Welcome to Dominican Republic!

This is the most visited destination in the Caribbean’s. It is with endless white sandy beaches, palm trees, range of holiday resorts from Ultra exclusive to budget travellers. It was a first part of the region to be discovered by Christopher Columbus, and still the capital Santa Domingo makes the natural starting point for many visitors with colonial era churches and fortresses. Dominican Republic has a reputation for a quality break for a reasonable price. The region in Punta Cana on the east coast is particularly offering golf courses, all-inclusive and fun in the sun trapping. This is a country blending with life and music. People love rum and passion for baseball. Making up one half of Hispaniola, which shares with Haiti in the west and is one of the most geographically diverse parts of the Caribbean, showcasing everything from tropical rainforests and alpine ranges to mangrove swamps and semi desert.

Famous with mountain bikers, windsurfers, hikers, climbers and even whale watchers as well. Whether you are here for the beaches, music, country side or culture Dominican Republic is in full swing a force to be reckoned with.

QUICK FACTS

Official Name:Dominican Republic
Capital:Santo Domingo
Location:The Dominican Republic is a Caribbean country that occupies the eastern two-thirds of the Caribbean island of Hispaniola. The western one-third of Hispaniola is occupied by the country of Haiti. To the north lies the North Atlantic Ocean, while the Caribbean Sea lies to the south.
Goverment:Unitary presidential republic
Dialing Code:+1
Time Zone:GMT -04.00
Climate Weather:Tropical
Population:10.01 million
Land Area:48,442 km2
Official Language:Spanish
Currency:Dominican Peso (RD $)
Foreign Currency Accepted:USD ($), EUR (€)
Entry requirement:EU citizens including Indonesian citizens (total of 99 countries) can obtain a tourist card upon arrival. Tourist card may purchase online prior to arrival (10US$ for 30 days). Argentina, Japan, Chile, Peru, Ecuador, Israel, South Korea, Uruguay do not require a visa or tourist card up to 90 days.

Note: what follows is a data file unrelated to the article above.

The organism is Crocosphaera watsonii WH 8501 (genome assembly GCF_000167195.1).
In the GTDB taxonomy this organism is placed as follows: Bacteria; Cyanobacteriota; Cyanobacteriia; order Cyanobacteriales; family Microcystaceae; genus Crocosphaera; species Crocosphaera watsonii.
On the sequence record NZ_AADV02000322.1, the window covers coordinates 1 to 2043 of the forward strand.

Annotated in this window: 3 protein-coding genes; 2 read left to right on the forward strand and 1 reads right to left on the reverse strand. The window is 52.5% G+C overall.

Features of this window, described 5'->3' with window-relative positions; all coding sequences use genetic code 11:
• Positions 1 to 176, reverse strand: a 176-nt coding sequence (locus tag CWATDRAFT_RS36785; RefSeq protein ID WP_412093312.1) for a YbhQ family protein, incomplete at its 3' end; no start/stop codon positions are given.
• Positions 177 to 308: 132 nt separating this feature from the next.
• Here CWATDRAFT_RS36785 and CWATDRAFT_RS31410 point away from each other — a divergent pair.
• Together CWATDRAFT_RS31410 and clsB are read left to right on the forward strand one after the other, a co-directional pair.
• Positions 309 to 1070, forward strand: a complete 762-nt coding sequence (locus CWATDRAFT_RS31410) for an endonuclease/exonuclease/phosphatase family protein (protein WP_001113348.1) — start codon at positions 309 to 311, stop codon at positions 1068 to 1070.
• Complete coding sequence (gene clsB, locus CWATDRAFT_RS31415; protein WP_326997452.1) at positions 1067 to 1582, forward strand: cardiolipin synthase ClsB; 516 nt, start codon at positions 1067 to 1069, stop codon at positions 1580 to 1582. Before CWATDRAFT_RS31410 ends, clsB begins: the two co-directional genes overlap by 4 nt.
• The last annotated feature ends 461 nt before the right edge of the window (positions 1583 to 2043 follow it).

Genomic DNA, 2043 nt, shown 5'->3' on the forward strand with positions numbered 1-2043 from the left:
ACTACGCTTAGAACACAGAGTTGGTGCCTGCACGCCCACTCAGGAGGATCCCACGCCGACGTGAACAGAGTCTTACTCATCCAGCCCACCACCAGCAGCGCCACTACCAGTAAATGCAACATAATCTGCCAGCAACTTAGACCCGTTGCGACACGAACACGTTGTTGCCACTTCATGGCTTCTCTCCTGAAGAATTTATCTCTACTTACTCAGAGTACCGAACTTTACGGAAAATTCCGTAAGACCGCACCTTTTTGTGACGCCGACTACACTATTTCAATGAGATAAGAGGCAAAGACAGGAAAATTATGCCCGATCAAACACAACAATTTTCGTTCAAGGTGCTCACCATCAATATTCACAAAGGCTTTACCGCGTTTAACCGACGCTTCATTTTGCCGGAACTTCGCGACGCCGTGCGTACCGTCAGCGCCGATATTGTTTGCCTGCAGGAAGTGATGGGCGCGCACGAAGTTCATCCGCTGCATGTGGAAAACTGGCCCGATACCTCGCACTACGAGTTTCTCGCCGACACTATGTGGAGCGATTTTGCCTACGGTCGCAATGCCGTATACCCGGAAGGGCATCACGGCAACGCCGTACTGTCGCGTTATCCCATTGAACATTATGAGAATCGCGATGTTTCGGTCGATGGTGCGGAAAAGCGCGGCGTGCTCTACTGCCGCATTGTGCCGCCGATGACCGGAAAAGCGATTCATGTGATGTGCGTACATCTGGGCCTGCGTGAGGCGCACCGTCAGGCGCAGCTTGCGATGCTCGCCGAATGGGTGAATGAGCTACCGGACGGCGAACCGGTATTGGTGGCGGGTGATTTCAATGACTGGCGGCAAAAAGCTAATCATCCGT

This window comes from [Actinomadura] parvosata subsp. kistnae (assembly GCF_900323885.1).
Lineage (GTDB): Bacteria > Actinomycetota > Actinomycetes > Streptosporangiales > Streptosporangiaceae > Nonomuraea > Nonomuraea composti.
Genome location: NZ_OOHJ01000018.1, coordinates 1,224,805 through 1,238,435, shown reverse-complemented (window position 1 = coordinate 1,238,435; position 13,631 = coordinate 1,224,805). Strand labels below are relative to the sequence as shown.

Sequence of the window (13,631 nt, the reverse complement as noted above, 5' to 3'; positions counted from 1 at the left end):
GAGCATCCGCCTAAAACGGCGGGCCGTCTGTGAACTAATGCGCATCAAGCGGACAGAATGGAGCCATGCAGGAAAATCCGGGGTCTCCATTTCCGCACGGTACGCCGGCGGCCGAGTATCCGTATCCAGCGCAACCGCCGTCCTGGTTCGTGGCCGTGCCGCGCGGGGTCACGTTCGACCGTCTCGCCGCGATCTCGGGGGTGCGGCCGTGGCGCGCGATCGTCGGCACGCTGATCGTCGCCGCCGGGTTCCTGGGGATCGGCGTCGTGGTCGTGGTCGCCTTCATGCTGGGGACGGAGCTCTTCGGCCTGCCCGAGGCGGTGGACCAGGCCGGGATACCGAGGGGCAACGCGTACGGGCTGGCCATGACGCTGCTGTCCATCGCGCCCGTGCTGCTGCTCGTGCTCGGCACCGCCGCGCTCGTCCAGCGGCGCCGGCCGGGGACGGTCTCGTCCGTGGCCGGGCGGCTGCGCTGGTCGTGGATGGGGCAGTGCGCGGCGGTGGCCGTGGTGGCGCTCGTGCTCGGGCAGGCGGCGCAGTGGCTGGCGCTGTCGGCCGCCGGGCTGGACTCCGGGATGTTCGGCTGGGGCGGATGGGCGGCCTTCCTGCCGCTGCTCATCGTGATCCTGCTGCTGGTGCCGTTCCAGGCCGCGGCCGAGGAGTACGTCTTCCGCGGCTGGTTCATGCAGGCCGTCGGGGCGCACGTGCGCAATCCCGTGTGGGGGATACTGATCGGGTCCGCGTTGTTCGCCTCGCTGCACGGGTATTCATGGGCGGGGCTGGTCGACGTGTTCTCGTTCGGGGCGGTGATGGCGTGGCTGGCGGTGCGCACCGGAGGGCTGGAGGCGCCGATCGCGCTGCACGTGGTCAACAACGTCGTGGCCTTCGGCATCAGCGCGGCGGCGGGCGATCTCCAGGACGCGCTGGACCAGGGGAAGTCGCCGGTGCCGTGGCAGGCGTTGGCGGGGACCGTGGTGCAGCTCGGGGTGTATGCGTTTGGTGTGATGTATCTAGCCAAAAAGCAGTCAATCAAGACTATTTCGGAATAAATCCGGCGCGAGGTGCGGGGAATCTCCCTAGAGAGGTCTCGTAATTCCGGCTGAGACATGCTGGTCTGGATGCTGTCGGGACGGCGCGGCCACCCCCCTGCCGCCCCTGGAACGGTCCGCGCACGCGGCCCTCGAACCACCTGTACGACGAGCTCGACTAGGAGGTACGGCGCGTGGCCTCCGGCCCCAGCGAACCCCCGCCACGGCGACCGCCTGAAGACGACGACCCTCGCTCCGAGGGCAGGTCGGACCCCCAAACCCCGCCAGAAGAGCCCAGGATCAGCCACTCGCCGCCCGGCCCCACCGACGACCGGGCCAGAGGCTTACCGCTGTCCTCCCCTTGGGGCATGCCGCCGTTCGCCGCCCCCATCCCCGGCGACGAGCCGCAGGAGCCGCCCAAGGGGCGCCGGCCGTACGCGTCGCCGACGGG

All visitors must hold a passport with at least two blank pages valid for at least 06 months beyond the date of your arrival. If your passport does not meet these requirements, you will be denied entry.

Health Tips:All travellers should strictly follow steps to prevent mosquito bites and sexual exposure to Zika virus during and after the trip.

General information

The Dominican Republic is a Caribbean country. As part of the Caribbean, the Dominican Republic has the North Atlantic Ocean lying to its north and the Caribbean Sea to its south. It’s situated on the island of Hispaniola and occupies the eastern two-thirds of the island while Haiti occupies the western third. Dominican Republic is the second-largest Caribbean nation by area (after Cuba) at 48,445 square kilometers (18,705 sq mi), and 3rd by population with approximately 10 million people, of which around three million live in the metropolitan area of Santo Domingo, the capital city. Set on the most geographically diverse Caribbean island, it boasts alpine wilderness, tropical rainforests and mangrove swamps, cultivated savannahs, vast desert expanses and everything in between. The Dominican Republic is the most visited tourist destination in the Caribbean, and the country’s image as a sun-blessed playground is merited – you can happily spend your days on sandy beaches framed by crystal-clear waters and lofty palm trees and fill your nights with merengue and dark rum. The opportunities for ecotourism and adventure travel are staggering: if you were so inclined, in a single week you could scale a 150m waterfall on a rope, mountain bike along remote dirt tracks, ride the best windsurfing waves in the hemisphere, trek to the top of a 3000m mountain and head out in a fishing boat to marvel at the humpback whales crashing about in the bay of Samaná.

Be mindful :  The Atlantic hurricane season runs from June to November. In the Caribbean, this frequently coincides with heavy rains, which may cause flash floods and landslides. You should monitor local and international weather updates from the US National Hurricane Centre and follow the advice of local authorities and your tour operator. and people-friendly city in the Caribbean.

Time deference

GMT -04:00

Compare to Indonesia, Dominican Republic is 11:00 hours ahead of Indonesia.
That means when it is 08:00 am in Santo Domingo, it is 07.00 pm in Jakarta, Indonesia.

Compare to France, Dominican Republic is 6:00 hours ahead of France.
That means when it is 9:00 am in Paris France, it is 03:00 pm in Santa Domingo, Dominican Republic.

Please note that Daylight Saving Time (DST) / Summer Time is taken into account for the calculation of hour difference.

When to visit

High season (Mid Dec-Feb)
July to August are also high season. Many tourists visit Dominican Republic. There are even larger crowds around Christmas and New Year’s Eve in December and Carnival in February, warm weather